**The information in the completion report for this project is currently under review by the Canadian Journal of Fisheries and Aquatic Sciences.  The title, authors, and abstract for this completion report are provided below.  For a copy of the completion report, please contact the GLFC via e-mail or via telephone at 734-662-3209**



The challenge of inferring possible effects of climate change on Great Lakes fisheries: models that link habitat supply to population dynamics can help


Michael L. Jones1,4, Brian J. Shuter2, Yingming Zhao2, Jason D. Stockwell1,3

1Department of Fisheries and Wildlife

13 Natural Resources Building

Michigan State University

East Lansing, MI, 48824, USA


2Department of Zoology

25 Harbord St.

University of Toronto

Toronto, ON, Canada

M5S 3G5


3Current address: U.S. Geological Survey

Lake Superior Biological Station

2800 Lakeshore Drive East

Ashland, WI 54806


4Corresponding author

email: jonesm30@msu.edu

tel:  517-432-0465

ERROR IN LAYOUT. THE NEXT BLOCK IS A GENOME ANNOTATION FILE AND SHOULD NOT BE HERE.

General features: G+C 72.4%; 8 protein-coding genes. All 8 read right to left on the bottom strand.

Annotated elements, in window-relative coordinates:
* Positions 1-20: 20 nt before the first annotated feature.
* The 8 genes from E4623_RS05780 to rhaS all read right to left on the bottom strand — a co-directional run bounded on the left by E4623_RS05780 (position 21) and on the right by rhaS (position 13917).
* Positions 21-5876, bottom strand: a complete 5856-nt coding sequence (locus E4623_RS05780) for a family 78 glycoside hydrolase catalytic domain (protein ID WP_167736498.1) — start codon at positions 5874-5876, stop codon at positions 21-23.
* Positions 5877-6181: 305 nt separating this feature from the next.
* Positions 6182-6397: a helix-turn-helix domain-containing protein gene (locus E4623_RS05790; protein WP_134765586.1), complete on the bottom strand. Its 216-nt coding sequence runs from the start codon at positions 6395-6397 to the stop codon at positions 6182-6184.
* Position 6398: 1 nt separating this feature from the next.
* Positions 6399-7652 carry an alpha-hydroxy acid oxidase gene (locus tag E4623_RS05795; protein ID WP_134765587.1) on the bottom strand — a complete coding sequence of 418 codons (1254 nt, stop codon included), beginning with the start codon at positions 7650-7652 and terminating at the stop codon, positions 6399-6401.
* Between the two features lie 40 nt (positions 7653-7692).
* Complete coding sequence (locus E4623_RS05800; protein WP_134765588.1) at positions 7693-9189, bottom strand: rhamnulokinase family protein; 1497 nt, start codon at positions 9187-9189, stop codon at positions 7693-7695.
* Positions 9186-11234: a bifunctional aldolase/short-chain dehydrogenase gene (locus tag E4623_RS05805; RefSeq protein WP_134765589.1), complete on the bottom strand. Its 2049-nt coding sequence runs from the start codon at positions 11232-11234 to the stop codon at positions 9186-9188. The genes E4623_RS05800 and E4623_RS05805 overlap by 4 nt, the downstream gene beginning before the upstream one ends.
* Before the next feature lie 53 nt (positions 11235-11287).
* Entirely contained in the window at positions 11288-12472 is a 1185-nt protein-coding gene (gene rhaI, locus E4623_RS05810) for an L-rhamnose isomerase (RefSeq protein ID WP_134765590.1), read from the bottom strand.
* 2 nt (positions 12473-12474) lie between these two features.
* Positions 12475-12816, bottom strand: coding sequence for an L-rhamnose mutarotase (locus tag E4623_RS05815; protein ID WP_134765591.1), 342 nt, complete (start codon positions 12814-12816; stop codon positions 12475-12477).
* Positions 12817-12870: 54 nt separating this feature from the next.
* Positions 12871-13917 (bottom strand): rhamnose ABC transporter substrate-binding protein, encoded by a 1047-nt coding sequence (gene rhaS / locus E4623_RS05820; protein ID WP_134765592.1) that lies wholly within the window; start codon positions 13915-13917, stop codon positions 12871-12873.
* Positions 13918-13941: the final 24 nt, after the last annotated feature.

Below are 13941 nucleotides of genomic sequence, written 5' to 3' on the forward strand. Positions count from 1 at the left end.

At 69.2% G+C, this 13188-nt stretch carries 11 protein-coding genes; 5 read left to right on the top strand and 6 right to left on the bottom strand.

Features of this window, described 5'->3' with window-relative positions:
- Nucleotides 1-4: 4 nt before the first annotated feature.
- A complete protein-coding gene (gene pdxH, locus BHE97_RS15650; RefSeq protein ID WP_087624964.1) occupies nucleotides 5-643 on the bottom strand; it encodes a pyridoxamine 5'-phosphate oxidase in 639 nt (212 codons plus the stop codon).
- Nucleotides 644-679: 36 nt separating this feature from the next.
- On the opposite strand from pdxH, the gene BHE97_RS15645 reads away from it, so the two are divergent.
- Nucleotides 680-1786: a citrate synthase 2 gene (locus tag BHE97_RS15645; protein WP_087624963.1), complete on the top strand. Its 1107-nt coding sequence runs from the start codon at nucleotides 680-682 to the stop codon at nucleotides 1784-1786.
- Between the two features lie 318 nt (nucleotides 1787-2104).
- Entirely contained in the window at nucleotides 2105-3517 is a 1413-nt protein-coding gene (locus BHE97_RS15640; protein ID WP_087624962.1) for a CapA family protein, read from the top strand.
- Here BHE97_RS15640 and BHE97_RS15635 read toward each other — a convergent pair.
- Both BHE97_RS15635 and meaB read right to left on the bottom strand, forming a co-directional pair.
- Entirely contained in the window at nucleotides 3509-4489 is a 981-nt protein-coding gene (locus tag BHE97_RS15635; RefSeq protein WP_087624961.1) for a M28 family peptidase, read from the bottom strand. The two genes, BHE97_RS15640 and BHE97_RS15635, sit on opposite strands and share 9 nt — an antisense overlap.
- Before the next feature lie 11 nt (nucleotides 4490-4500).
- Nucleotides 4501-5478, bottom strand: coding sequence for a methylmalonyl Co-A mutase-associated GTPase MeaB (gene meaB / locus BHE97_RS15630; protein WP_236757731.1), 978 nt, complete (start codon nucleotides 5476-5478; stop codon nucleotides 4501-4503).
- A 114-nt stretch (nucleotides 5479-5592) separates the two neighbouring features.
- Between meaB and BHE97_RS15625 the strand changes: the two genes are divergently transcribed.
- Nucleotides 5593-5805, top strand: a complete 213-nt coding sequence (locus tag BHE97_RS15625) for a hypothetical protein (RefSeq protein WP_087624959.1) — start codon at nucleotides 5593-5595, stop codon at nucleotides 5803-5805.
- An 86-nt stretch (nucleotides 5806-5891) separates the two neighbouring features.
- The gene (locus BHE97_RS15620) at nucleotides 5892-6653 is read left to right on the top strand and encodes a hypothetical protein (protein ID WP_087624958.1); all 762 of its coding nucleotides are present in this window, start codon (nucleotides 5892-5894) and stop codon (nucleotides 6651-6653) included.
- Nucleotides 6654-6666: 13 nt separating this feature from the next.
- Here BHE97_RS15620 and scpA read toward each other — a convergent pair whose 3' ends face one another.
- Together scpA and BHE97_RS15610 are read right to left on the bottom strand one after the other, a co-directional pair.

Future changes to climate in the Great Lakes basin may have important consequences for fisheries. Recent assessments suggest that global and regional temperatures have risen substantially during the past century, as has regional precipitation to a lesser degree. In the Great Lakes water temperatures have risen and duration and extent of ice cover has lessened. Projections from Global Circulation Models indicate further warming and increases in precipitation in the region during the 21st century. We present new evidence that water temperatures have risen in western Lake Erie, particularly during summer and winter in the period 1965-2000, particularly in. Forecasts from GCMs coupled with basin physical models suggest lower annual runoff, less ice cover, and possibly lower lake levels in the future. The certainty of these forecasts is low, however. We argue that assessment of the likely effects of climate change on fish stocks requires an integrative approach which considers the combined effect of change to several components of habitat. Most assessments to date have emphasized the effect of increases in water temperature alone. We recommend the use of mechanistic models that couple habitat conditions to population demographics to explore integrated effects of climate-caused habitat change. We use a model for Lake Erie walleye to show that the combined effect of plausible changes in temperature, river hydrology, lake levels, and light penetration, can be quite different from that which would be expected based on consideration of only one of these factors. We review evidence that climate change is likely to be an important stressor for Great Lakes fishes, present new evidence that climate-driven habitat changes are already occurring in the Great Lakes, and discuss challenges associated with forecasting the consequences of alterations to future climate. We argue that mechanistic models that link plausible habitat change to fish population dynamics have an important, and underutilized, role in assessing potential climate-change effects on fishes and in guiding future research.